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The Sabbath Keeps Us

“If you turn back your foot from the Sabbath,
from doing your pleasure on my holy day,
and call the Sabbath a delight
and the holy day of the Lord honorable;
if you honor it, not going your own ways,
or seeking your own pleasure, or talking idly;

 then you shall take delight in the Lord,
and I will make you ride on the heights of the earth;
I will feed you with the heritage of Jacob your father,
for the mouth of the Lord has spoken.” Isaiah 58:13-14 ESV

The other morning while I was sitting on my front porch during the Sabbath, I noticed a finch perched in the tree a few feet away.  It was bright yellow with jet black accents along its wings, chirping a beautiful melody from its blazing orange beak.  This tiny bird drew me into its performance; I couldn’t help but to just sit and watch and listen.

In my listening, I began to notice that the finch wasn’t alone in its song, but was joined by an entire choir of hundreds of other birds from nearby trees, creating a kind of invisible symphony that touched every inch of the atmosphere around me.  The trees swayed to their song, rhythmically bending and bowing in an act of worship. The sun flickered off of the leaves, dancing to the psalms being sung.  I was witnessing the hymn of nature, a song of effortless gratitude.

I realized in that moment that the world around me was completely suspended in grace, myself included.

***

It is no coincidence that I remembered God’s grace during my practice of the Sabbath, which is a weekly time set aside to slow down and turn my heart and mind and body towards God in thanksgiving.  It is not an accident that as I participated in God’s rest—a rest that He has prescribed and promised to His people from the beginning (Genesis 2:3)—His perfect economy of grace was revealed to me.   Exodus 20:11 tells us that “the LORD has blessed the Sabbath day and made it holy.”  This means that Sabbath rest is charged with God’s presence in a special way and in that presence we find that blessing and sanctification are offered for us, His creation.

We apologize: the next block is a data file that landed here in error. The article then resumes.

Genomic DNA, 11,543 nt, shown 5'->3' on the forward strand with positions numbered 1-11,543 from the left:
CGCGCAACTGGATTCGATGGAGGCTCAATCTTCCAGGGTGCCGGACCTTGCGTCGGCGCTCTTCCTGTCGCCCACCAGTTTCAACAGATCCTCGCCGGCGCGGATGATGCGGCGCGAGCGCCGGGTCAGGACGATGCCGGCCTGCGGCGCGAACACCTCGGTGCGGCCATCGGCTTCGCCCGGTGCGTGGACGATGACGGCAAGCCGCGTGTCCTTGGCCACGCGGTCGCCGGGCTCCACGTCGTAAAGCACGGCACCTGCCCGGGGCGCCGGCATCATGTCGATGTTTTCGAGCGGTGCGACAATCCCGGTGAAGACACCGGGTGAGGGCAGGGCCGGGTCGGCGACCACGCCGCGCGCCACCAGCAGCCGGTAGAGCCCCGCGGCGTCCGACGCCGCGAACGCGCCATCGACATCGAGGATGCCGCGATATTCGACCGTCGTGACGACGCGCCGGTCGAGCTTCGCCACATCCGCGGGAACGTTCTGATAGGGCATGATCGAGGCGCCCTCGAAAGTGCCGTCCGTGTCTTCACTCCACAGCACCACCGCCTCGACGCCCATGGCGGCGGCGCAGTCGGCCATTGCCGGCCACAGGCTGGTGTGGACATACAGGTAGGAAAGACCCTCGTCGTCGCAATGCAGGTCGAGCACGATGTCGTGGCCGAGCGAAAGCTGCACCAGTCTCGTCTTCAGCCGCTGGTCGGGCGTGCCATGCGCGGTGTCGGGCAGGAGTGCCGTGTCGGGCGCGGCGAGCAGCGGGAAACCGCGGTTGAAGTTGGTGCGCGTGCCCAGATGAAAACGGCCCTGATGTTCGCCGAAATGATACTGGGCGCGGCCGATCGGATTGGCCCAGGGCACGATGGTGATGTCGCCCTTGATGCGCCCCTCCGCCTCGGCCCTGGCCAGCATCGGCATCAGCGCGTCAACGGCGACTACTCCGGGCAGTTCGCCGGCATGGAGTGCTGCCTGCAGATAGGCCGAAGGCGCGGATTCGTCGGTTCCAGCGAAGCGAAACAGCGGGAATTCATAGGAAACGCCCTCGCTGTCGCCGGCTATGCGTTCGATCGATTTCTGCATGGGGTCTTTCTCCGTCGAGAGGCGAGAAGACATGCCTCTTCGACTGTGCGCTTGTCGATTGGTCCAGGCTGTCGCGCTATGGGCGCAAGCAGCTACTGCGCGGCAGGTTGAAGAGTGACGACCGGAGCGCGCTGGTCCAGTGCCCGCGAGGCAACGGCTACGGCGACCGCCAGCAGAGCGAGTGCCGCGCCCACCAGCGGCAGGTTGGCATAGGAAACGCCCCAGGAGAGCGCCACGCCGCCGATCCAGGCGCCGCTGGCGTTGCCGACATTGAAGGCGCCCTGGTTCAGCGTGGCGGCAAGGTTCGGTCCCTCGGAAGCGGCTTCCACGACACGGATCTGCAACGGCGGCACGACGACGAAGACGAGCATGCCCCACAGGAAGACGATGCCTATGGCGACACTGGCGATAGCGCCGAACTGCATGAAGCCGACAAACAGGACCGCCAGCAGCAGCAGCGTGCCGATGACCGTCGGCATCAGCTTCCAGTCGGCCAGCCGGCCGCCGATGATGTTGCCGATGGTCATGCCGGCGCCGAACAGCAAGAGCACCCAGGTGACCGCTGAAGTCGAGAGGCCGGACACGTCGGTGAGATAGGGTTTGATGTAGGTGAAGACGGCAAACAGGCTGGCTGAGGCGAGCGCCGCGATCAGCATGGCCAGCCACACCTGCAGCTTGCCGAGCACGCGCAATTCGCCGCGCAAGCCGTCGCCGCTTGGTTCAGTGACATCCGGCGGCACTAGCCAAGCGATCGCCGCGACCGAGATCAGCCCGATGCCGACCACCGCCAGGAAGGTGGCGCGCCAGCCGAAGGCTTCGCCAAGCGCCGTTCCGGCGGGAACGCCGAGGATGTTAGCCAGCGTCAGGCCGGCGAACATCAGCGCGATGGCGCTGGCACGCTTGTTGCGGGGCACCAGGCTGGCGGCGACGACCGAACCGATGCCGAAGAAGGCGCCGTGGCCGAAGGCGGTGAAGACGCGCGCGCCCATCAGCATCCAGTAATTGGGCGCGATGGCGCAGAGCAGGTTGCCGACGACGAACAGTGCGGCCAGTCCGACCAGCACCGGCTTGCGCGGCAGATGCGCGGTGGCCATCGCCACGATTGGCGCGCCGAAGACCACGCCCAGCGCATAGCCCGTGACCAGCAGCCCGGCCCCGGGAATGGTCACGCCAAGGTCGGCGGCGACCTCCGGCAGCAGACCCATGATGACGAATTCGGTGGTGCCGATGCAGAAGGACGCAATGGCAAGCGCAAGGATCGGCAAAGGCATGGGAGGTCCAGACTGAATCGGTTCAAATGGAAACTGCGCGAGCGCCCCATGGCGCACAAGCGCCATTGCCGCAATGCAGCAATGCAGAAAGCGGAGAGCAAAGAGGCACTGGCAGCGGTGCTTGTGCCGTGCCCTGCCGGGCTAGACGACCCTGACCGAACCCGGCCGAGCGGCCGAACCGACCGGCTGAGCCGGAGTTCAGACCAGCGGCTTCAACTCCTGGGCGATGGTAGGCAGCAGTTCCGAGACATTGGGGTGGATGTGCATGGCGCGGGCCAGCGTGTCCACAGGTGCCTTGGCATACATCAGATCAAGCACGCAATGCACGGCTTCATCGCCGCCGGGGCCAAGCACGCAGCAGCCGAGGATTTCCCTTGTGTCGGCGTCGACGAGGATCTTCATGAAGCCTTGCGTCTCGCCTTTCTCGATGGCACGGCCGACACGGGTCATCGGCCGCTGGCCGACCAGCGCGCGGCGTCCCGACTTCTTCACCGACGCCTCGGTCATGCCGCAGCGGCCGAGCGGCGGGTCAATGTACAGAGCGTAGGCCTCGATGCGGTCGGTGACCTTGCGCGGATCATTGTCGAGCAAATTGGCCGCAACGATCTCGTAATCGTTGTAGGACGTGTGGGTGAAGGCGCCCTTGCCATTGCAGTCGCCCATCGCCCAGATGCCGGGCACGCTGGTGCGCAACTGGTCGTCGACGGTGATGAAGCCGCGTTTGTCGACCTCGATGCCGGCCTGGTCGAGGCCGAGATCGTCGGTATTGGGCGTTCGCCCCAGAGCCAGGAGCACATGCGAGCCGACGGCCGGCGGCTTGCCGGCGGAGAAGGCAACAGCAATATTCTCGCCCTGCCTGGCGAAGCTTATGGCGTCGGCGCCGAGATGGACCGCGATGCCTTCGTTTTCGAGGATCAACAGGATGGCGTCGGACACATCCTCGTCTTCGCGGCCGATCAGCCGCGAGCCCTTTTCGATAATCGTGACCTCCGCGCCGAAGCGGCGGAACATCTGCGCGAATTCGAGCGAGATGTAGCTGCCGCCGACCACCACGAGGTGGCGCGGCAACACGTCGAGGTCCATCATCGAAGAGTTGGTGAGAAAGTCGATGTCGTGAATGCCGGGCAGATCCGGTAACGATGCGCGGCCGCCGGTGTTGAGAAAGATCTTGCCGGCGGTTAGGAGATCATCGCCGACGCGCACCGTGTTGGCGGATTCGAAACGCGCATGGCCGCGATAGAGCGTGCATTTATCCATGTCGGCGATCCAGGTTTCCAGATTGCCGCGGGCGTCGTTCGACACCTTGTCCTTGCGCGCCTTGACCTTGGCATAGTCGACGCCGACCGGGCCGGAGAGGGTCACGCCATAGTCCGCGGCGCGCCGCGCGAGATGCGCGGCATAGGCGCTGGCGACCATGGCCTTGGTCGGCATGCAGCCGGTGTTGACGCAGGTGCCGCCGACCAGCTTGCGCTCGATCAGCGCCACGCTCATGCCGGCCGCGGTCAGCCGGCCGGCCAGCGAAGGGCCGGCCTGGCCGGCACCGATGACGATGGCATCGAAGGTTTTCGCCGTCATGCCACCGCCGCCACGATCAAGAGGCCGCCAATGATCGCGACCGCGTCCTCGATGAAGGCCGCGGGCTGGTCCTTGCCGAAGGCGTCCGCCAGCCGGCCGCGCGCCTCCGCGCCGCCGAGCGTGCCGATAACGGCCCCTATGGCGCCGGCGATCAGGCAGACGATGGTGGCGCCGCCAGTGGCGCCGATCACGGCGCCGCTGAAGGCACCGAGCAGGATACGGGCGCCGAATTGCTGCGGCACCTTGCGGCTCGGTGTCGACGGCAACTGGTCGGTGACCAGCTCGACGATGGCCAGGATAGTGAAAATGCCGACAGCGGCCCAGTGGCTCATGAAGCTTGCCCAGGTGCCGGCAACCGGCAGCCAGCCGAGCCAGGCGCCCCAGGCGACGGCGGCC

Mariano-Fortuny-St.-Paul-in-the-Areopagus

Many Greek thinkers in the time of the early church worshipped, along with other pagan gods, an “unknown god” (Acts 17:23).  Some believed this “unknown god” to be a far-off deity who created the cosmos but was distant and indifferent towards his creation.  In Acts 17, Paul addresses these very thinkers.  He tells the philosophers that God is not distant or “unknown;” in reality, it is in this God that “we live and move and have our being” (v. 28) and this God “gives to all mankind life and breath” (v.25).